Once again we strive for variety in our New Music choices for the week. How's this: A jam band from Vermont, a Southern-rock band from Nashville, an English synth-rock group and two singer-songwriters - one an up-and-comer and the other a master in top form.
Aimee Mann has described her new LP, Mental Illness, as a sort of embrace of her own stereotype - "the saddest, slowest, most-acoustic" album she could produce. But there's nothing cliche about it, and her songwriting, her distinctive voice and the spare arrangements make this a compelling record from start to finish. We picked up "Goose Snow Cone" back in January and now we're featuring "Stuck In The Past" in our New Music bin.
Temples. This track, and the album generally, is more synth-heavy than the band's debut, Sun Structures. Since we're big fans of musical variety, we have no objection to bands experimenting with new sounds, as long as they can pull it off - and they do.
Twiddle has built a reputation as a high-energy jam band, better known for its live performances than its recordings. But they've just hooked up with indie record label Sono Recording Group and issued a fresh version of "When It Rains It Pours" as a single. At a little more than 3 1/2 minutes it's no epic jam, but it's a good introduction to the bands's bouncy sound. It has succeeded in introducing us, and we'll be looking to add more Twiddle to our mix.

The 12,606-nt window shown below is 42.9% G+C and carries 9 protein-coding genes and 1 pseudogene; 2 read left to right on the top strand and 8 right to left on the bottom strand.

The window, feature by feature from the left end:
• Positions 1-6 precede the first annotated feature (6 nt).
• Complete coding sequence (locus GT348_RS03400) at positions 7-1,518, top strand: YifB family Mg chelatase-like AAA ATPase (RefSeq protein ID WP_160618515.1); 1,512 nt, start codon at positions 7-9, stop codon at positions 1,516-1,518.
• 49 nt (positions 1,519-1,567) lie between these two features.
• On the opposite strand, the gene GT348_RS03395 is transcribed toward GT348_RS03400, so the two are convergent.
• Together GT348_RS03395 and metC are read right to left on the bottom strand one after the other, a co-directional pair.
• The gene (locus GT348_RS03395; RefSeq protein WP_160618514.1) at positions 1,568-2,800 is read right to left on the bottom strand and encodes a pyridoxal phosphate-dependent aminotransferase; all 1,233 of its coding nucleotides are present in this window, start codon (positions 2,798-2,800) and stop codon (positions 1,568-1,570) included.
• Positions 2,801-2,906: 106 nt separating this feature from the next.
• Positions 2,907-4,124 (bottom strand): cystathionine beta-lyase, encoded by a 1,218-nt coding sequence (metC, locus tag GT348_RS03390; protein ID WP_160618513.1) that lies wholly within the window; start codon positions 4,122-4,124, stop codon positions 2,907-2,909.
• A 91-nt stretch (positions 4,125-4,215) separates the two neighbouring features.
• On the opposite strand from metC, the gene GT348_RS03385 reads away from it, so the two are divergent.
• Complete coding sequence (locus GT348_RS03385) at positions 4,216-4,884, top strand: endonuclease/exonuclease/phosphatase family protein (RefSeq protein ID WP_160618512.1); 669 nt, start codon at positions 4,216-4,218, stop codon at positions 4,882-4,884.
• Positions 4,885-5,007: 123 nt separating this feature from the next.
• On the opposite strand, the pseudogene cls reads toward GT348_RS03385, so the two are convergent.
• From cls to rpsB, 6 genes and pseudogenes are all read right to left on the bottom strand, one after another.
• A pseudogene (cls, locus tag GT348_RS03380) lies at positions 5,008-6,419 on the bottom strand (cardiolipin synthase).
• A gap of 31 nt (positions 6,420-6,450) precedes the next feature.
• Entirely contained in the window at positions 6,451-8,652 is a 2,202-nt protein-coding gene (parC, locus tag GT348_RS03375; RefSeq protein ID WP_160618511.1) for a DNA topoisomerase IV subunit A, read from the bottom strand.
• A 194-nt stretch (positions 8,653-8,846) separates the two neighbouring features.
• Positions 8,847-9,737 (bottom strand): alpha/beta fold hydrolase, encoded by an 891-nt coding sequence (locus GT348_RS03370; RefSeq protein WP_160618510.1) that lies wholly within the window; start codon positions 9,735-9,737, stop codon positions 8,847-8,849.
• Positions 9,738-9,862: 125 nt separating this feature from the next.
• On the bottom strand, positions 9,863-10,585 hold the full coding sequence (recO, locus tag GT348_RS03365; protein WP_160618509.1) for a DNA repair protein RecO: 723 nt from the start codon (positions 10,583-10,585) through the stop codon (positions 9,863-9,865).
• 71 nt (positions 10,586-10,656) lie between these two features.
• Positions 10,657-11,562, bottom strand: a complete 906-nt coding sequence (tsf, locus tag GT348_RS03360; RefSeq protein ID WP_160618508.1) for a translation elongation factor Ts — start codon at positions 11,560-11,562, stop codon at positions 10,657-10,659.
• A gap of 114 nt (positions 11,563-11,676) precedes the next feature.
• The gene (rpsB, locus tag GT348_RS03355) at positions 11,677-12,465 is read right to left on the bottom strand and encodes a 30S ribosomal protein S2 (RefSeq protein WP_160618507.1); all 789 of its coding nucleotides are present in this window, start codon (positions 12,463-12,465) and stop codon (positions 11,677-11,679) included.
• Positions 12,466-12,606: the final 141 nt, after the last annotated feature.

Ben McKelvey has been building a following in the UK, where he just finished a tour opening for Mike & The Mechanics. He's a multi-instrumentalist and lyricist who cites Paul Weller and Bruce Springsteen among his influences. He released his first album last year and has already followed it up with an EP, One For The Road. It includes a reworked, more-acoustic version of his thoughtful song "Only Here Once," with which he makes his Birch Street Radio debut.
Stone Senate is a Southern rock band in the tradition of The Allman Brothers and Lynyrd Skynyrd, but draws on a wide range of other musical influences, from hard rock and metal to traditional country and contemporary bands such as Drive By Truckers. The Nashville-based group released their second LP, Star City, last fall and have just spun out a single version of "Lazy River." As the title suggests, it's a relatively quiet, laid-back tune, with harmonizing layers of guitar and vocals that invite you to relax and float downstream.